When you remove some of the lettuce in order to make a salad, remember to re-roll it up and put it in the freezer bag, sans the air, until the next use.

You should see that your lettuces will last closer to a week this way, being fresh and nice all the time.

You can do the same for fresh parsley and dill. The difference is that for these kinds of greens, if you are not going to use the entire package right away, you should just place them directly into a freezer bag after you have spun them dry, without any paper towels. Then place them in a freezer bag and just freeze whatever you have not used up yet. Any time you want to make soup or your favorite chicken recipes that use these fresh greens, just break them off and drop some in. It works so well every single time!

Enjoy your greens throughout the summer!

Margarine or Oil? Which will it be?

It’s been years since I’ve switched over nearly all my baking from margarine based recipes to those that use oil instead. Margarine is an unhealthy food, (and some can argue that it may not even be called food!), and because of the increased health awareness today, bakers everywhere want to know what to do when recipes call for crumbs or bases that require margarine.

I have this great apple/fruit crunch that we enjoy eating every Shabbos day and it calls for lots of crunch on top. The main ingredient is margarine and I want to create that “crunchy” crunch but without all the trans fat of margarine. How can I do this?

Note: yes there are margarines sold that are ‘trans-fat free’; these ideas are for those who can’t get this or who prefer to use oil instead.

The short answer to converting recipes from margarine to oil is that in general, one uses the same amounts of oil as they would margarine. For instance, when I do a crumb mixture, I begin with the same ratio but if the crumbs look too ‘dry’ I will add a bit more oil until I like the texture. Other times, I will decrease. For example, a relative of mine has this really amazing recipe for ruggelach dough and has been making them for every family simcha for over 35 years. However, it has 2 entire cups of margarine for only 7 cups of flour! No wonder they are so light and crispy! When I learned that, I stopped letting my relative give us bags and bags of those heavenly baked items for my kids. But when I went to duplicate the recipe myself with oil, 2 cups just made it swim around and I had to play with the recipe until I had a dough that I liked. True, it is not quite as crispy and flaky as the margarine dough, but it is very good and there is no trans fat involved at all.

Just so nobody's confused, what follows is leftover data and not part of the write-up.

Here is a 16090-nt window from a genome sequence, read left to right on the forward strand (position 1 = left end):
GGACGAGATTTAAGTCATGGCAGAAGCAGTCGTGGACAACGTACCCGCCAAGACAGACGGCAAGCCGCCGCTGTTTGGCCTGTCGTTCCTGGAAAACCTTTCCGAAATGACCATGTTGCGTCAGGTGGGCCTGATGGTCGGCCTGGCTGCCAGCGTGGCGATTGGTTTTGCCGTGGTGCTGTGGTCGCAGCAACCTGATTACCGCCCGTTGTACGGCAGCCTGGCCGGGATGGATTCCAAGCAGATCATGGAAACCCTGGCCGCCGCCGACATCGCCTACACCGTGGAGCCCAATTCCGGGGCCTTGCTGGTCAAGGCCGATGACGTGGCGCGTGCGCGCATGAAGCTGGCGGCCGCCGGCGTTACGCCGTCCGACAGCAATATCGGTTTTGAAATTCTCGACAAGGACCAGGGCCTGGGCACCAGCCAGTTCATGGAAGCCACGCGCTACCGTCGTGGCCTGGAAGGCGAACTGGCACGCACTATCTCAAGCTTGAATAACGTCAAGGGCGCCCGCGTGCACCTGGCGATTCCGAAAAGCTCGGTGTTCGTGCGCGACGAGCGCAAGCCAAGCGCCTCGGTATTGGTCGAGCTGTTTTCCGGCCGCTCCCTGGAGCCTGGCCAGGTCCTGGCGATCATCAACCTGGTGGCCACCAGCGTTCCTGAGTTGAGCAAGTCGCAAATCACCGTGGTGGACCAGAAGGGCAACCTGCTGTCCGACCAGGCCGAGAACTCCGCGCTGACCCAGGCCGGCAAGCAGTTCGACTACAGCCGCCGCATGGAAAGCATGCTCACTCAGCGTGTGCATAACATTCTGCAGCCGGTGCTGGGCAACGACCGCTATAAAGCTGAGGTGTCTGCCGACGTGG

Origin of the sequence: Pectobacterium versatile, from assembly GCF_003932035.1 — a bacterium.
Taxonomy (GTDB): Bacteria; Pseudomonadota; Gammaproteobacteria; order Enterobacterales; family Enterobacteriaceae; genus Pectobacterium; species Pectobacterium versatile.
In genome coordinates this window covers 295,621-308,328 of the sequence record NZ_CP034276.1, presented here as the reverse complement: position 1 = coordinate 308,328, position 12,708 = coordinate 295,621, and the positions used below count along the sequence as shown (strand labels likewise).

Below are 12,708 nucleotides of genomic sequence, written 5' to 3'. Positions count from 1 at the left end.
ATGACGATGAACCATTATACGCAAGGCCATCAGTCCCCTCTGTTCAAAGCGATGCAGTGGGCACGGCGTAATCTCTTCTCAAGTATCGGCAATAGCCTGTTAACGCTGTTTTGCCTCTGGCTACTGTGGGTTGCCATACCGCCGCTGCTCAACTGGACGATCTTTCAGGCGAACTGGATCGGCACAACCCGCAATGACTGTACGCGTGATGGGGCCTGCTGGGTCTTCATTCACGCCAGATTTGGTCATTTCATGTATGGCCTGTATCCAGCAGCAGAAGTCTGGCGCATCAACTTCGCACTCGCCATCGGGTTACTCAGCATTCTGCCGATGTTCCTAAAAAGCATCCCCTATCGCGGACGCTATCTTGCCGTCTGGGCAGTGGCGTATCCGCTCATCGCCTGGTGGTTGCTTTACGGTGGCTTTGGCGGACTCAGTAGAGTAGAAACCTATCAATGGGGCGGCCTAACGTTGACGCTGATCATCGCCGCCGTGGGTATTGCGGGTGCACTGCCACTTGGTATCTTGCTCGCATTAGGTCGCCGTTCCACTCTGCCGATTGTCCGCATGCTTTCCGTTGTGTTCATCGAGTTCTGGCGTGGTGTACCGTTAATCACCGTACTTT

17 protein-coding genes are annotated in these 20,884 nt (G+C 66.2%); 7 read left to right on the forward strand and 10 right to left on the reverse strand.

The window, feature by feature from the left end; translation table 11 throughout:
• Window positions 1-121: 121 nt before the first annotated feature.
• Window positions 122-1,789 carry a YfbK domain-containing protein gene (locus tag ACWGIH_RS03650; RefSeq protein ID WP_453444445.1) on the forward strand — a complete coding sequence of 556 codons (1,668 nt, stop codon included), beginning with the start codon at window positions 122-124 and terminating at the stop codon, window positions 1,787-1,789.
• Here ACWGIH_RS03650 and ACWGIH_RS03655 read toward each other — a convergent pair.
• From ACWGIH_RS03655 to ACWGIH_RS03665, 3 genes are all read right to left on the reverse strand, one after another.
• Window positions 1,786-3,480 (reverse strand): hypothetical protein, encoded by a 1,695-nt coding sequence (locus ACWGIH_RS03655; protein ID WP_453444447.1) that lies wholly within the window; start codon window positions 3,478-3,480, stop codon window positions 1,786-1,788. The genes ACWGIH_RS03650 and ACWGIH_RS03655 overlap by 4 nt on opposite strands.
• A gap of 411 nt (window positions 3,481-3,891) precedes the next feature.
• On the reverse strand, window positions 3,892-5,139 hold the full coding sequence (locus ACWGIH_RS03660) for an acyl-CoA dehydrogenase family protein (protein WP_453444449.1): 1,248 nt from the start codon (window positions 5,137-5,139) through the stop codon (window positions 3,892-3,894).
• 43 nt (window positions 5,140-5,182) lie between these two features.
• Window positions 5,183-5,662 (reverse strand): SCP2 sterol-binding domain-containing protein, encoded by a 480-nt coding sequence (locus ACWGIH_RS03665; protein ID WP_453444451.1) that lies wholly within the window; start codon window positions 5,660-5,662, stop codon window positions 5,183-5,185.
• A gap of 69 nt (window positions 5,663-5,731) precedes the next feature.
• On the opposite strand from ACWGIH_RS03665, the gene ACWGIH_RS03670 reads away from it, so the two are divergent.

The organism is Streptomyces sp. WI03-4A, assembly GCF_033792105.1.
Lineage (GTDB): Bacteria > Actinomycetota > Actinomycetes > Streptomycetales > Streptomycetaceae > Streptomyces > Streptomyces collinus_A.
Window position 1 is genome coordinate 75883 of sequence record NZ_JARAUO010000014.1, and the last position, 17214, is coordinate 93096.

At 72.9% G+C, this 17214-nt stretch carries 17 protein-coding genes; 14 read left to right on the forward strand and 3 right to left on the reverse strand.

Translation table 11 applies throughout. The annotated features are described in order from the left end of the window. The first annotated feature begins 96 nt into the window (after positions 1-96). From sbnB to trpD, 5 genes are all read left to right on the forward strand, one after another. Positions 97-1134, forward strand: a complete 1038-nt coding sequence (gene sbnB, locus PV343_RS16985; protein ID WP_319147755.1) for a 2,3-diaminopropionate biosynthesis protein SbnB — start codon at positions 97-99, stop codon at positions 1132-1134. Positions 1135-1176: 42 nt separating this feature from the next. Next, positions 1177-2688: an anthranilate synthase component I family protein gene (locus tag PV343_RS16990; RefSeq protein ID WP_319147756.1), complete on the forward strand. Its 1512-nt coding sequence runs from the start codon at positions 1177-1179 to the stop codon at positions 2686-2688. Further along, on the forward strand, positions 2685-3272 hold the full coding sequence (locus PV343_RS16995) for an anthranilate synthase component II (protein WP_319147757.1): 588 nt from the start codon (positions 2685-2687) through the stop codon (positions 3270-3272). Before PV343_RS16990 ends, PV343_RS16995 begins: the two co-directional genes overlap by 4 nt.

Back to the crumbs question, you can add lots of good-for-you grains and nuts to your crumbs so that besides being margarine free, it can also be white-flour and white sugar-free. You can also cut down on the amount of sugar used until you reach the taste you like, thereby decreasing the sugar content as well. Since you are sprinkling the crumbs on top of sweet fruit, you don’t actually need all the sugar most recipes claim you do in order to have a good tasting crumble on top of your apples (or peaches, cranberry, pears, etc.)

Here’s a basic ratio that we enjoy using on our fruit crumbles. It also freezes well and if you have any leftover, you can always put it back in the fridge or freezer to use for the next time.

Ratio for one 8×11 inch pan (or you can split it between 2-3 loaf pans of any size you like):
1 cup whole wheat flour
1 & 1/2 cups oatmeal
2 teaspoons cinnamon
1 – 1 & 1/2 cup ground nuts such as almonds or walnuts
Optional: 1/4 cup sunflower seeds (unsalted), or whole sesame seeds
1/2 cup – 3/4 cup demerara sugar (light brown)
3/4 cup oil of choice (not soy oil)

Directions:

Put all the dry ingredients into a large bowl and mix them together with a fork. Add in 1/2 cup of the oil and continue to toss the mix together with your fork. If it is still too dry, add in more of the oil. It should resemble a nice, darkened crumb mixture that is neither too wet nor too dry. If it does become too heavy, add more oats or flour or nuts to it and remix. This ‘recipe’ does not need a mixer.
Just sprinkle this generously over the sliced fruit in your pan, bake it at 350°F / 180-190°C until the top is lightly browned and crispy and it’s ready. You can certainly freeze this. To serve, just defrost and serve. We enjoy it best cold, served directly to the table alongside the cholent or chicken meal.